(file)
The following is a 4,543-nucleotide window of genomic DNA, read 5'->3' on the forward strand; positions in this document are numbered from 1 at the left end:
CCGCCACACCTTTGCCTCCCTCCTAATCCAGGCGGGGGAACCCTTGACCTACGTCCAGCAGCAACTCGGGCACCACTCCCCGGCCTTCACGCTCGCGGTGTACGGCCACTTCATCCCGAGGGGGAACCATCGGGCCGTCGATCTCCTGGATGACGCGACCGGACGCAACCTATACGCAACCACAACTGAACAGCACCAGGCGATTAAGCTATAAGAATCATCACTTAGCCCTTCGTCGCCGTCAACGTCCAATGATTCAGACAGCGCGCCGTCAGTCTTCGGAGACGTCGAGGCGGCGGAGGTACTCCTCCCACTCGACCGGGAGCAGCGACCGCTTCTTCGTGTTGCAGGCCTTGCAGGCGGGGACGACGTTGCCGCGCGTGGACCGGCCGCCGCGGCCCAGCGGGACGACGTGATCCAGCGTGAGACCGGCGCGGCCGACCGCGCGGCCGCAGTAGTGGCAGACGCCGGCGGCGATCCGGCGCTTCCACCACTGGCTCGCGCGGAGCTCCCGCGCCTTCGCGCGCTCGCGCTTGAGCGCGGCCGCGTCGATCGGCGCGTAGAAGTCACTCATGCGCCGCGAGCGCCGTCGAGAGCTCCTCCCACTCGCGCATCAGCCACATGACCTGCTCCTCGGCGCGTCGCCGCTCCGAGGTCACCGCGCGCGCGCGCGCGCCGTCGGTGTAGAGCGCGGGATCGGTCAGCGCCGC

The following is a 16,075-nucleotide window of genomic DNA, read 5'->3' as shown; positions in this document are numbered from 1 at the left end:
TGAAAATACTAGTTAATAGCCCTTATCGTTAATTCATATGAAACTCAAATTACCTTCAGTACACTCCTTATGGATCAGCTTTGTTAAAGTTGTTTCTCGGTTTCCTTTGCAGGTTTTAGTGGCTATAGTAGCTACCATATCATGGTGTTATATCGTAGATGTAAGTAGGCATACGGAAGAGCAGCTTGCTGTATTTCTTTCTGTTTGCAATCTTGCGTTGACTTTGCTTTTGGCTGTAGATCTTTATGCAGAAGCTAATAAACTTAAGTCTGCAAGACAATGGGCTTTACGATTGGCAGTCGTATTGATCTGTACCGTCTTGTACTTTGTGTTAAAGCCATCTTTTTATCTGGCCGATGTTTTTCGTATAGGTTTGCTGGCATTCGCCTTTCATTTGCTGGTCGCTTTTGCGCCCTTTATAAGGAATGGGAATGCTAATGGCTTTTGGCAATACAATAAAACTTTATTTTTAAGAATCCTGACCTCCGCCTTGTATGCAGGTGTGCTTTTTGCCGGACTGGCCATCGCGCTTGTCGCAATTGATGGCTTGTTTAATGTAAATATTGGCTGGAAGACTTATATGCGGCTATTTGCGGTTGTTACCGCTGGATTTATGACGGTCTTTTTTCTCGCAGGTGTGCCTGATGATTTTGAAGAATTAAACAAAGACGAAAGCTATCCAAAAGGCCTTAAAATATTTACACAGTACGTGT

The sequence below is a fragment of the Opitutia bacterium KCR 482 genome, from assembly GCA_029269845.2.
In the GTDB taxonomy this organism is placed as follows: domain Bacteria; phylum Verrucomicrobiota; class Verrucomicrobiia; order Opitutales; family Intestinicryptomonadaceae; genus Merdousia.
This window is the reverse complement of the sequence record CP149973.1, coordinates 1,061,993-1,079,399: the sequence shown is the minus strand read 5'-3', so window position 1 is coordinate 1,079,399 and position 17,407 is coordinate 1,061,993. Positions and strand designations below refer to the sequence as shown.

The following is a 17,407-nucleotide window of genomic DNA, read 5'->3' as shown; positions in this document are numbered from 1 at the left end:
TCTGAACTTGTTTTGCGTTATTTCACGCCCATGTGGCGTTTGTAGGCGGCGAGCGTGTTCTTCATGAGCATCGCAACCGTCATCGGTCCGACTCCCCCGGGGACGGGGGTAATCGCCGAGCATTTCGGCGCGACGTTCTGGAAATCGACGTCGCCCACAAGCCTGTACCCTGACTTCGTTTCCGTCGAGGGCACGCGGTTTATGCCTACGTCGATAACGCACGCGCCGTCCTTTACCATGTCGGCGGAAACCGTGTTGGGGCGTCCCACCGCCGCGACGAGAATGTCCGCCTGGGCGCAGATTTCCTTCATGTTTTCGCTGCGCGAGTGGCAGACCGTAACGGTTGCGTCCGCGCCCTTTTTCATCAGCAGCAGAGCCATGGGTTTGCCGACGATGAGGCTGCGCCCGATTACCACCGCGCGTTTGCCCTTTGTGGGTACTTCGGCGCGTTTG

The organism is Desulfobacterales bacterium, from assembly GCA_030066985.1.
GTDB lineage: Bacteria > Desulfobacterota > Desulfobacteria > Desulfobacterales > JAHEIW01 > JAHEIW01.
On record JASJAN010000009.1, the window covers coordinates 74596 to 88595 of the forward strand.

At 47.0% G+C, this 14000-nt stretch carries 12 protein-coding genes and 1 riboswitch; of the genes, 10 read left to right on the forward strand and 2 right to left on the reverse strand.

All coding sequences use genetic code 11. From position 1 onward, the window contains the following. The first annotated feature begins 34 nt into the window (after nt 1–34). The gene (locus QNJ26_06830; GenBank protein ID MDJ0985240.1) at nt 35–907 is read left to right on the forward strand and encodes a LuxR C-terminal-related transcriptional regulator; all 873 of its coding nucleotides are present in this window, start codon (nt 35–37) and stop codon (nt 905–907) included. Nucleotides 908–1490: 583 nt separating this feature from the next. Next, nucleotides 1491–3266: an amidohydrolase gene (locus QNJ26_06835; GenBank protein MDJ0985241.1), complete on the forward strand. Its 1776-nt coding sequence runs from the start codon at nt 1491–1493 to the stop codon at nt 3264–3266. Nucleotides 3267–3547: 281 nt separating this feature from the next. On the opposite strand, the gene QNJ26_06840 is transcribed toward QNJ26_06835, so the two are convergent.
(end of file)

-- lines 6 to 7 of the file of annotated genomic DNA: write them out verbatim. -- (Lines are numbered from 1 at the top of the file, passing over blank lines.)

In the GTDB taxonomy this organism is placed as follows: domain Bacteria; phylum Verrucomicrobiota; class Verrucomicrobiia; order Opitutales; family Intestinicryptomonadaceae; genus Merdousia.
This window is the reverse complement of the sequence record CP149973.1, coordinates 1,061,993-1,079,399: the sequence shown is the minus strand read 5'-3', so window position 1 is coordinate 1,079,399 and position 17,407 is coordinate 1,061,993. Positions and strand designations below refer to the sequence as shown.